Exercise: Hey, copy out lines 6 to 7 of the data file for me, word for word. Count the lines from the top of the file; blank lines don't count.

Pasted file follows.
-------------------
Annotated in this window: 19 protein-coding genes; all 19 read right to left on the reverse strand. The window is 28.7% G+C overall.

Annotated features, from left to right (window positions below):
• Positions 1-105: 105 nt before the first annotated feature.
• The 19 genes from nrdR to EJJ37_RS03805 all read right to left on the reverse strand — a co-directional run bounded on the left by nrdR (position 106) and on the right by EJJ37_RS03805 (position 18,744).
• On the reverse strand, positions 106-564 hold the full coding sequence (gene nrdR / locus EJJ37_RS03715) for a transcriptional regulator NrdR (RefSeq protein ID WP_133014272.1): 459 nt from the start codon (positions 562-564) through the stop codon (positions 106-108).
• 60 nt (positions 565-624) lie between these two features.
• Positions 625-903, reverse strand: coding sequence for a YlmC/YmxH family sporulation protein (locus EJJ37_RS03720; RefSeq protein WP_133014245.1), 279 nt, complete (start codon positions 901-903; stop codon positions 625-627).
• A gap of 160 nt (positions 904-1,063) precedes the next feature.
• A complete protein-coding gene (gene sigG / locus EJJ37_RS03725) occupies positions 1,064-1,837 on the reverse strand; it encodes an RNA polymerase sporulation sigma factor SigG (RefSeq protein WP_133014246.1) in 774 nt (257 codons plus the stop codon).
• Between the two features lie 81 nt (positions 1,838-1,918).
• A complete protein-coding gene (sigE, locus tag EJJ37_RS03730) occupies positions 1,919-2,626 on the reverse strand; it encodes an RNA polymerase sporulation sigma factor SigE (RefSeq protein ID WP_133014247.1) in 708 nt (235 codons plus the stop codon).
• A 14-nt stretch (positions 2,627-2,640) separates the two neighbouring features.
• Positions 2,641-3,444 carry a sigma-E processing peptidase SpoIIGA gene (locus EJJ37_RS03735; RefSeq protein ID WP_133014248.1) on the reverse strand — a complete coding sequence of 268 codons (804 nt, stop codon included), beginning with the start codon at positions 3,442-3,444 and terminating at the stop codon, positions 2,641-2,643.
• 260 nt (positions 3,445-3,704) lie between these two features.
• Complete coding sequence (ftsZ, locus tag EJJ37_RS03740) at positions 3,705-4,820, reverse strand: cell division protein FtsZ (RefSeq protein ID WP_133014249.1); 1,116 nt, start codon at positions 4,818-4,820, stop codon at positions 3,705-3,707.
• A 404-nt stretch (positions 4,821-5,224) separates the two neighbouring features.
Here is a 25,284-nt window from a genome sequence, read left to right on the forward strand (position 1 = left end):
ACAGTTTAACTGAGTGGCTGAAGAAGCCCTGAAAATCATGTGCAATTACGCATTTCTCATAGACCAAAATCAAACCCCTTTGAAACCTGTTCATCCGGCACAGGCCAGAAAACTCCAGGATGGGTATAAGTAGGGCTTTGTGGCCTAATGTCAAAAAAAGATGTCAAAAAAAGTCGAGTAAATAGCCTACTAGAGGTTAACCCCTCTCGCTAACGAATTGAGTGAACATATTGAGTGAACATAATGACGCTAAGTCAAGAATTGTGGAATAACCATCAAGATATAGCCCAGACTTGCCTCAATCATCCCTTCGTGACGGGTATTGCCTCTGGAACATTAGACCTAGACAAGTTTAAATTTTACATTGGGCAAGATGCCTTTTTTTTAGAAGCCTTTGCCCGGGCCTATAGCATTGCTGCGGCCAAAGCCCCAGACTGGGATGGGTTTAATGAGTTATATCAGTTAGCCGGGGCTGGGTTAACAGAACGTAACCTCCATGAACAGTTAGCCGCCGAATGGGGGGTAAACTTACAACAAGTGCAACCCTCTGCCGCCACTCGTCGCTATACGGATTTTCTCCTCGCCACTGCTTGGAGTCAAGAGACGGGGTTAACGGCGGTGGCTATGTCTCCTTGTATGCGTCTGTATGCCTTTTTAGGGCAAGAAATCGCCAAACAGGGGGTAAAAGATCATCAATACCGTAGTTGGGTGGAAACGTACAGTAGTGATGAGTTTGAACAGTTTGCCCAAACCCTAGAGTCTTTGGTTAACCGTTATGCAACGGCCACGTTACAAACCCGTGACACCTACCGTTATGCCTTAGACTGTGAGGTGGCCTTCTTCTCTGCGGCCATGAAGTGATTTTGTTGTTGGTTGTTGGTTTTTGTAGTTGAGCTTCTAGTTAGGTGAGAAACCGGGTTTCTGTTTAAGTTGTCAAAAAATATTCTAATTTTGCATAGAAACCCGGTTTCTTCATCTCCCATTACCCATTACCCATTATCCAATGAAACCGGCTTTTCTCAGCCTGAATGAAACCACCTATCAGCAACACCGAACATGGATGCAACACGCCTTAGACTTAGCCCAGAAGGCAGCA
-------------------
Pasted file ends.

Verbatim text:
• 60 nt (positions 565-624) lie between these two features.
• Positions 625-903, reverse strand: coding sequence for a YlmC/YmxH family sporulation protein (locus EJJ37_RS03720; RefSeq protein WP_133014245.1), 279 nt, complete (start codon positions 901-903; stop codon positions 625-627).